Women of Christmas – Lesson 3






DAY ONE: The barren woman is made glad and the virgin practiced long obedience.

Mary and Elizabeth cannot be separated from each other in the Christmas story. Think of their lives in the following ways:

  • The texts of Scripture describe them both as unlikely candidates for pregnancy. Neither could explain why they were “found to be with childexcept for God’s grace. Mary had never had sexual intercourse with a man and Elizabeth had been barren her entire marriage to Zechariah.


  • Being related to each other (perhaps second cousins, since Mary was only a teenage and Elizabeth could have been as old as 60), their sons would also be distant cousins to each other. John (the Baptist – as he was known) came in the power of Elijah to prepare the way for Jesus, whose life is the antitype of Elisha of the OT.


  • Both experience the Holy Spirit’s power in their pregnancies: Mary is overshadowed by the Holy Spirit for conception, Elizabeth’s son leaps for joy at the voice of the Lord’s mother, and Elizabeth is filled with the Holy Spirit.


Read the Scriptures that speak of Mary’s life and comment briefly on God’s plan:

  1. Luke 1: 26-38


  1. Luke 1: 46-56


  1. John 19:26, 27


  1. Acts 1:14



DAY TWO: Mary’s Story

Consider what you learn from Mary ‘s story:

  1. Who are the significant people in Mary’s life?


  1. What are the important events, causing her to treasure thoughts and relate to her son? (e.g. Matt. 12:46-50;  Luke 2:41-52; John 2:1-12;  John 19:23-27)


  1. What would be her personal hopes and dreams as she prepared for marriage to Joseph?


  1. How did that all change when she responded to God’s call: “I am the Lord’s servant…May it be to me as you have said.”? (Luke 1:38)


  1. What do you learn from Mary’s life in the words she prays in “The Magnificat”? (Luke 1:46-55) Comment on Mary’s character as you listen to her prayer.




DAY THREE: Elizabeth’s Story

Read again Luke 1:5-7, 12-17, 36-45, and 56; Luke 7:28 and Mark 6:14-29.

  1. What is significant about the words Luke uses to describe Elizabeth and her husband Zechariah? (Luke 1:5-7). What tribe do they come from?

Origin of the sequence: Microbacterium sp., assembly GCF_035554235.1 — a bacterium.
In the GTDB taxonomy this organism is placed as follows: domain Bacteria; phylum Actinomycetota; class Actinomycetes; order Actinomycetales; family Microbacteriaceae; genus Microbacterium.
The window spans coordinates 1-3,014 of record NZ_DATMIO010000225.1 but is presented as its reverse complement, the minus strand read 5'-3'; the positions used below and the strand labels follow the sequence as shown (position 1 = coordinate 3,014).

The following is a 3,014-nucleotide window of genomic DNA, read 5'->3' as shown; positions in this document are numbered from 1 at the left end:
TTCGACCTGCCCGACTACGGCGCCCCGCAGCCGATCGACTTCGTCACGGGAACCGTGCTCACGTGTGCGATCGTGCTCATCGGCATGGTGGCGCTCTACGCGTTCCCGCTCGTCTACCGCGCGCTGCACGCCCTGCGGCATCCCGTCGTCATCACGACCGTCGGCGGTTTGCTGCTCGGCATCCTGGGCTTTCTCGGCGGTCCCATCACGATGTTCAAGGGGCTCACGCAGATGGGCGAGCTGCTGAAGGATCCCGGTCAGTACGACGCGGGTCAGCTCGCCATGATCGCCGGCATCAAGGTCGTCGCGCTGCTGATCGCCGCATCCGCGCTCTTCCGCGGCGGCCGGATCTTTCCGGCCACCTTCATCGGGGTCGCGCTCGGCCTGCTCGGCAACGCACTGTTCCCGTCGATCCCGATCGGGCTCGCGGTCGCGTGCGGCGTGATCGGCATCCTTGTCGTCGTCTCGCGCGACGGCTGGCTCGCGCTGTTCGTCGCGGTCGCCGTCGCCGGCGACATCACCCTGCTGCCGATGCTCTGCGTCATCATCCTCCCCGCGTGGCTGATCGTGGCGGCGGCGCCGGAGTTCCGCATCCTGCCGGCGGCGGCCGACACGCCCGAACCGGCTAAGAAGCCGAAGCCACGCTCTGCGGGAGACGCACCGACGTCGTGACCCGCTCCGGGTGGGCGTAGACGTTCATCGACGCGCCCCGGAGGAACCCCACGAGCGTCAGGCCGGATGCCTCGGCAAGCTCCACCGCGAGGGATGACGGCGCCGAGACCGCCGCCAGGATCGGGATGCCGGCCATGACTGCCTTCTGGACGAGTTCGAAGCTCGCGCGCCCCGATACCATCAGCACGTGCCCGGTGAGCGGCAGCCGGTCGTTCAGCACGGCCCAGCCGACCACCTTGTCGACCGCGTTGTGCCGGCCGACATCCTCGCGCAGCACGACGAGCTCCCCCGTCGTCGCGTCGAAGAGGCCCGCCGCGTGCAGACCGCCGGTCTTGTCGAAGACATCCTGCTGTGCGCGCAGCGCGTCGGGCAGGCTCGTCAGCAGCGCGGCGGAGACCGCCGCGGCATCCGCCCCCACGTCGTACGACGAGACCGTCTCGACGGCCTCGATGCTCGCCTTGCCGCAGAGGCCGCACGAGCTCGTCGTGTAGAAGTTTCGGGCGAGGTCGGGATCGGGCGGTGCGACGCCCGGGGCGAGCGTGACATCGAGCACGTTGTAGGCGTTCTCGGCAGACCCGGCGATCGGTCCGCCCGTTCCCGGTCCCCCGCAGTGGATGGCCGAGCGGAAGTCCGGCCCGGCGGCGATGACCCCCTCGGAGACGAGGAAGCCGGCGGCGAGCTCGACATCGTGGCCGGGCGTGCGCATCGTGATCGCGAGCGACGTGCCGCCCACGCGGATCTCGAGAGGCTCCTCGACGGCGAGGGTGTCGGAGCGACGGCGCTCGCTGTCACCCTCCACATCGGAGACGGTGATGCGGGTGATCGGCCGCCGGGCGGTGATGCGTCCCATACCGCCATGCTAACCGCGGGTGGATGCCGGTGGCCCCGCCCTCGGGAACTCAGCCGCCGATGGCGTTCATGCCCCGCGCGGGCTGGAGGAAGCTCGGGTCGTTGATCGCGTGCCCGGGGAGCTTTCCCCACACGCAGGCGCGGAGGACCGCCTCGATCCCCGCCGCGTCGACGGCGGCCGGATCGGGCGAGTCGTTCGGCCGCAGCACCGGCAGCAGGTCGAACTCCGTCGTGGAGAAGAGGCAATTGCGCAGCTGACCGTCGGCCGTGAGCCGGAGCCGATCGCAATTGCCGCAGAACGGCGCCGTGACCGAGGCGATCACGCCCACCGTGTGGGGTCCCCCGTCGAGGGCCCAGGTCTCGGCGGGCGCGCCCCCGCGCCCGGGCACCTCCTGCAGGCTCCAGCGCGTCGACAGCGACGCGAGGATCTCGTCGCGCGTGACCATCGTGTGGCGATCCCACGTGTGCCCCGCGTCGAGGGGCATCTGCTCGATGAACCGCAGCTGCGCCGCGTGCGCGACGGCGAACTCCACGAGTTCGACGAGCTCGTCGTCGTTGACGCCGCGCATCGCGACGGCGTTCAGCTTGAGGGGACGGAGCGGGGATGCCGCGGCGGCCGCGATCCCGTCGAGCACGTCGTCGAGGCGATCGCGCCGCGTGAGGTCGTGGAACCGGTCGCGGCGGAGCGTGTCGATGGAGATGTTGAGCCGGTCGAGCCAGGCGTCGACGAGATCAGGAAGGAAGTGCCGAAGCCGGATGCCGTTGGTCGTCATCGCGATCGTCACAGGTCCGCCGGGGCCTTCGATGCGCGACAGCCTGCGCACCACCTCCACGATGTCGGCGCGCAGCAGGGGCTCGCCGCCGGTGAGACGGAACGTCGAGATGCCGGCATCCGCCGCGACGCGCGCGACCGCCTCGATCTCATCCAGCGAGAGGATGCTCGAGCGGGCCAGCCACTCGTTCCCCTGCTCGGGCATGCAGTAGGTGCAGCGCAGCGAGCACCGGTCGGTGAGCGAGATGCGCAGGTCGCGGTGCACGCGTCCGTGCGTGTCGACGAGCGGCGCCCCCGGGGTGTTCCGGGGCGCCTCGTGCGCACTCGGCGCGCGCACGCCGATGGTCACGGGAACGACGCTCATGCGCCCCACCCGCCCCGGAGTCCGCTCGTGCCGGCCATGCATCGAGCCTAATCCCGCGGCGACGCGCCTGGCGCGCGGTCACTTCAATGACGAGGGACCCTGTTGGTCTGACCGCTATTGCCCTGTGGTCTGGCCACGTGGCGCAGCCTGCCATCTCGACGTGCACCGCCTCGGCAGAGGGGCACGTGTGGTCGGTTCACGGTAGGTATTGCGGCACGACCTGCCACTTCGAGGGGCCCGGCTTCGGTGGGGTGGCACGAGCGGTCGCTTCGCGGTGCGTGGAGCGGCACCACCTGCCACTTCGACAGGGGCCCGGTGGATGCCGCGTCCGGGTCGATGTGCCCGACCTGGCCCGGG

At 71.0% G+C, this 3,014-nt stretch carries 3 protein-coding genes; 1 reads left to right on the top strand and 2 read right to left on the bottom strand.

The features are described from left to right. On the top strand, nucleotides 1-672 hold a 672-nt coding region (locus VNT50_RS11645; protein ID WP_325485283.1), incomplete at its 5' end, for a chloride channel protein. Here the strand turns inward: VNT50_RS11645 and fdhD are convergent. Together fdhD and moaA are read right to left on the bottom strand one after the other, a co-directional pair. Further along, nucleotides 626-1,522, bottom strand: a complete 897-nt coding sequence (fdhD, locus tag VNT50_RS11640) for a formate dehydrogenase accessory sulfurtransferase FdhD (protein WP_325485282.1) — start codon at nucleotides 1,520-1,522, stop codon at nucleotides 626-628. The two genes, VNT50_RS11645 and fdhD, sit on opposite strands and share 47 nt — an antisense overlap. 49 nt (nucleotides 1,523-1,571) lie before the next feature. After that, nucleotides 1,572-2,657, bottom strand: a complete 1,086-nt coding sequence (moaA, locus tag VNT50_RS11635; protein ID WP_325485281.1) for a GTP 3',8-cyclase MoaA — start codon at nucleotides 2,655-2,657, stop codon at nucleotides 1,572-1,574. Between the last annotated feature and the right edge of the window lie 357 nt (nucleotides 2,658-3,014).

1. What is significant about the son these two children of Levi, will bear? (Luke 1:12-17)


  1. What does Elizabeth’s response to Mary reveal about her heart attitude toward the God of Abraham, Isaac and Jacob? (Luke 1:39-45)


  1. What compelling characteristics set Elizabeth apart as a beautiful vessel to bear the forerunner of Christ? Comment on the lessons you learn from her life of disappointment? Of joy?



DAY FOUR: The widow indeed–Anna of Jerusalem

Anna is not the last woman to carry the message of the coming Christ! Many, following His call to them to follow Him (Mary Magdalene, the other Mary, Salome, Joanna, Susannah etc.) stayed with Him through the agony of the cross and the joy of the resurrection and ascension. But Anna is a convincing model of faith in the life of our Lord. Though not biologically related to Him, Anna, a prophetess, daughter of Phanuel of the tribe of Asher, lives her life waiting for the redemption of Jerusalem.

Read the details of her life carefully in Luke 2:36-38. If she lived with her husband seven years (married around 14 or 15 until she was 21 or 22) and widowed until we meet her (84 years old), she has spoken freely for 60 years to those visiting the temple.

  1. What is the core of her prophetic ministry? (Luke 1:37, 38)


  1. What historical events gave her confidence to “give thanks to God” and speak to those waiting for the redemption of Jerusalem?


  1. For what reasons might she have been disappointed with the events of her life? What had she chosen, instead, to do? What lessons does she teach us about living for God?


  1. What does James 1:19-27 teach us about caring for women like Anna? (1 Timothy 5:9-16 gives more insight into care for aging widows.)



DAY FIVE:  CONCLUSION – The Harmony of Christmas Voices

Like a choir shouting forth glorious, eternal strains of joy, these Ten Women of Christmas lift up our Savior from life stories that are at once stunning and simple! Who could imagine such stories so intimately associated with the Savior’s ancestry, birth and life? They astonish us and show us the glorious grace of God that forces all of us to bow in humble adoration before the great I AM!

This is the real story of Christmas. It stops us in our frenzied activity and cacophony of hyperactivity. It leaves us questioning the value of decorating trees, hanging lights and spending money as our primary celebration of Christmas. It pushes us to simplify our celebration of Christmas and instead, compels us to explore the stories that carry eternal truths that take our breaths away! When we do, we find we have a Savior who:

    • willingly associates with the most sinful and disqualified of us all,
    • transforms failure to blessing,
    • forgives sin,
    • gives great hope,
    • values surrender to His will above all things and
    • gladly receives praise from those who recognize His worth.


Why not kneel down wherever you are in the world, and praise the Savior for His grace to these women and to you as well? We share their fears and love their God – the grand and glorious One who is not ashamed to call us “sisters”!


Used with permission, taken from a Bible Study of the same name, available through www.trinityonline.org


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